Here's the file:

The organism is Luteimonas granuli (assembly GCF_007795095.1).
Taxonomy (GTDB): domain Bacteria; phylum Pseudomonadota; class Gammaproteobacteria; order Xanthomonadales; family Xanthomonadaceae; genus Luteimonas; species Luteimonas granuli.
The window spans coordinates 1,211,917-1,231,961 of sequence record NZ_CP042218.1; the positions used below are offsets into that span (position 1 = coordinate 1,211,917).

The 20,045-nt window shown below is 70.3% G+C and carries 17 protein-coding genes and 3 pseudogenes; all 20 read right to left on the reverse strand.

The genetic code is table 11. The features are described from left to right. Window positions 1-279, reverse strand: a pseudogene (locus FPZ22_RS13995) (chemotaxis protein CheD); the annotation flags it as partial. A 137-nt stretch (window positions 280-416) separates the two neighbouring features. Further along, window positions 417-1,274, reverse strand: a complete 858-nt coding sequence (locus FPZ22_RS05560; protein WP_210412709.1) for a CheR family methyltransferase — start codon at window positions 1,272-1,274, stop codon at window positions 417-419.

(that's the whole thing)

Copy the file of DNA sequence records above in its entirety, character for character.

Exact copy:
The organism is Luteimonas granuli (assembly GCF_007795095.1).
Taxonomy (GTDB): domain Bacteria; phylum Pseudomonadota; class Gammaproteobacteria; order Xanthomonadales; family Xanthomonadaceae; genus Luteimonas; species Luteimonas granuli.
The window spans coordinates 1,211,917-1,231,961 of sequence record NZ_CP042218.1; the positions used below are offsets into that span (position 1 = coordinate 1,211,917).

The 20,045-nt window shown below is 70.3% G+C and carries 17 protein-coding genes and 3 pseudogenes; all 20 read right to left on the reverse strand.

The genetic code is table 11. The features are described from left to right. Window positions 1-279, reverse strand: a pseudogene (locus FPZ22_RS13995) (chemotaxis protein CheD); the annotation flags it as partial. A 137-nt stretch (window positions 280-416) separates the two neighbouring features. Further along, window positions 417-1,274, reverse strand: a complete 858-nt coding sequence (locus FPZ22_RS05560; protein WP_210412709.1) for a CheR family methyltransferase — start codon at window positions 1,272-1,274, stop codon at window positions 417-419.